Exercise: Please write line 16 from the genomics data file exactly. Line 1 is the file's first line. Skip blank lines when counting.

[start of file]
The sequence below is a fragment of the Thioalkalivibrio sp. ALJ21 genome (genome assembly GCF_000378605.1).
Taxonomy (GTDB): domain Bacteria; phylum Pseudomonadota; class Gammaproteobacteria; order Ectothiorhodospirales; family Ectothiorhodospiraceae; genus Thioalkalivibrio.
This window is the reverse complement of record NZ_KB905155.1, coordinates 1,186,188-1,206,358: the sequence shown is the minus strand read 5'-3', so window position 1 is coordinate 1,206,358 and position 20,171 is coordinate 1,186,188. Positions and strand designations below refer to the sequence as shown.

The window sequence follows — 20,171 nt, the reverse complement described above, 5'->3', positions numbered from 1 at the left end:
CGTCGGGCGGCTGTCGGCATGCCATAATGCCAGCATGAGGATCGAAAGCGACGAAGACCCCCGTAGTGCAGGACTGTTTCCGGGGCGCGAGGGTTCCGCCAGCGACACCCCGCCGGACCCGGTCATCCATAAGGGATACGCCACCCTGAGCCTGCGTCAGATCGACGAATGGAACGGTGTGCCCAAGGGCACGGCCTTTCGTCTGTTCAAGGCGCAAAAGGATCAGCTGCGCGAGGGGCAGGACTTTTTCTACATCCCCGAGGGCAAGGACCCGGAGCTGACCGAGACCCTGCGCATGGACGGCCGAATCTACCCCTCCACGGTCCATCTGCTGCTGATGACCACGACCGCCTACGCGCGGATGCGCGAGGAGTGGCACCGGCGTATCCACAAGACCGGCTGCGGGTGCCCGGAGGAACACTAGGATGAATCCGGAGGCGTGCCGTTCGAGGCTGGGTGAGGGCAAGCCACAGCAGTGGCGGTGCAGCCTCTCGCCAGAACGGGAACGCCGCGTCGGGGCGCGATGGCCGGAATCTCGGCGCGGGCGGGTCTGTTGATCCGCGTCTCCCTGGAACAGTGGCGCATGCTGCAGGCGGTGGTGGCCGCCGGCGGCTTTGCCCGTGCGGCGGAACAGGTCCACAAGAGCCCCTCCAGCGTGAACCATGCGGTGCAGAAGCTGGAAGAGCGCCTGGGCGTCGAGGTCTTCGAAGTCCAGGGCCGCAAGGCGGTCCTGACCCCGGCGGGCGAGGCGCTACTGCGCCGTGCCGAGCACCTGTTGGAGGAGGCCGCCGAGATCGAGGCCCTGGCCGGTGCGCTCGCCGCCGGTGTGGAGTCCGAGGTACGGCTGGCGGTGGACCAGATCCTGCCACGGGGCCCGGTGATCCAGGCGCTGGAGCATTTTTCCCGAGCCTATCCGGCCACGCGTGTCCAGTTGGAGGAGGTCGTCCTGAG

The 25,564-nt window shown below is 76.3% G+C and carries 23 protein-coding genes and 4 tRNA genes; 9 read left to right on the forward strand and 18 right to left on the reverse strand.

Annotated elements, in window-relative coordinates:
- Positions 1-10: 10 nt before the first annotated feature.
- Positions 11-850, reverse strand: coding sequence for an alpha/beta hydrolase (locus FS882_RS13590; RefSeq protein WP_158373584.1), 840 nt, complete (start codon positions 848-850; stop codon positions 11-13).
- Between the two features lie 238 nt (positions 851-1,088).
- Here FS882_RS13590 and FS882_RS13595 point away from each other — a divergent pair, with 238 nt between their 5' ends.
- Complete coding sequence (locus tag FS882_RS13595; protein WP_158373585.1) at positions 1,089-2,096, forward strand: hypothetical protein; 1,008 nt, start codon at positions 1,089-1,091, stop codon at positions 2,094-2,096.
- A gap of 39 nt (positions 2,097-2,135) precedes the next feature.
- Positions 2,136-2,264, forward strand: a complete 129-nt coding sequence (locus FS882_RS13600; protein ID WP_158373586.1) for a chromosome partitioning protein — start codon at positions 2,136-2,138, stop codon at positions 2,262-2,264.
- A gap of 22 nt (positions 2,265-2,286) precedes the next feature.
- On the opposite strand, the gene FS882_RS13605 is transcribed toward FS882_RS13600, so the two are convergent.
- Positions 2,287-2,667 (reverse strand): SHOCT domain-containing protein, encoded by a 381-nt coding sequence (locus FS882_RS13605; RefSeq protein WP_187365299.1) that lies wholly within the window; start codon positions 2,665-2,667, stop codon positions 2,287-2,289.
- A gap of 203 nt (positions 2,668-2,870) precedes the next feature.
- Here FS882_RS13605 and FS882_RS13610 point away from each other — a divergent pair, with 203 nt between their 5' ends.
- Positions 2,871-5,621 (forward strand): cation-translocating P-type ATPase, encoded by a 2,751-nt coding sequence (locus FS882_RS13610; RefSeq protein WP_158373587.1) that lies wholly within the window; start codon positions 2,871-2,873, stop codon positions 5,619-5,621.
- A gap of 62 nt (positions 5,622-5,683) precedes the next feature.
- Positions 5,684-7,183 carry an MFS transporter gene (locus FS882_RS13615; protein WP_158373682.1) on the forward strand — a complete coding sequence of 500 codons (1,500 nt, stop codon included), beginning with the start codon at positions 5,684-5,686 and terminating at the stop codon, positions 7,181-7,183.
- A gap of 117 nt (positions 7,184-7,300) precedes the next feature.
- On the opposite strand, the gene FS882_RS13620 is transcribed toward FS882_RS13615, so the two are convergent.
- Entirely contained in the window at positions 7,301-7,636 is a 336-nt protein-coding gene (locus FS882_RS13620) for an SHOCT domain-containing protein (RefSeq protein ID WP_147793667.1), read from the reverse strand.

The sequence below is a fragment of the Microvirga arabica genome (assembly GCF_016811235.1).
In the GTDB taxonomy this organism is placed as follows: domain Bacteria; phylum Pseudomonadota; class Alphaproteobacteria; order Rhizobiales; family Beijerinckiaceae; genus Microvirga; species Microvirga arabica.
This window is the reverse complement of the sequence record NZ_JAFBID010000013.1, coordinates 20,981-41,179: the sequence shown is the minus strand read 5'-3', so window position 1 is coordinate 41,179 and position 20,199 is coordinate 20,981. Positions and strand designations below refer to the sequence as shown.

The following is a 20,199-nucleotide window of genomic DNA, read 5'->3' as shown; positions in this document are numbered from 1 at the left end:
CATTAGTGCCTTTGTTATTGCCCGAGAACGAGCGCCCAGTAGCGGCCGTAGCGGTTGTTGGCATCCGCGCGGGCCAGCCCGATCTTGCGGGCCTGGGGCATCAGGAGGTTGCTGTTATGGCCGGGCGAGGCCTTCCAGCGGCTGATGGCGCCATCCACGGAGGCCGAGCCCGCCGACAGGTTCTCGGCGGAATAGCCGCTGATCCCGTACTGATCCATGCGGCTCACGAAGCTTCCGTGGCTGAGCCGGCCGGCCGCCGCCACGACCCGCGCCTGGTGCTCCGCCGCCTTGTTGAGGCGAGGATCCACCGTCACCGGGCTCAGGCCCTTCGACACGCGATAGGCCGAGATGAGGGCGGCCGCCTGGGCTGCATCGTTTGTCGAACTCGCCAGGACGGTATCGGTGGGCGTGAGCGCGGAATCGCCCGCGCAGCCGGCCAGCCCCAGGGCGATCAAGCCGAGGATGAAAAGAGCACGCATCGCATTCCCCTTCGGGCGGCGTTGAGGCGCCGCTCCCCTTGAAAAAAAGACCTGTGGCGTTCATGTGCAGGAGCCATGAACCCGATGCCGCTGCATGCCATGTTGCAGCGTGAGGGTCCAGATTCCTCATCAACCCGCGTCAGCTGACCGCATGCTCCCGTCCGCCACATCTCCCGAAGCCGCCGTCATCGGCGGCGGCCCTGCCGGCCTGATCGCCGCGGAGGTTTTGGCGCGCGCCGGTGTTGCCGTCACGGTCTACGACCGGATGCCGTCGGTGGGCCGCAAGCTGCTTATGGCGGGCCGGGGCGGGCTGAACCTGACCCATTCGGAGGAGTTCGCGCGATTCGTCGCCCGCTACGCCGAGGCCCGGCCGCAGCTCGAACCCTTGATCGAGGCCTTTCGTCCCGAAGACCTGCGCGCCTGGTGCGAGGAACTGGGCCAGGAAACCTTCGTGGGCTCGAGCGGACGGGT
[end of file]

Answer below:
- On the opposite strand, the gene FS882_RS13605 is transcribed toward FS882_RS13600, so the two are convergent.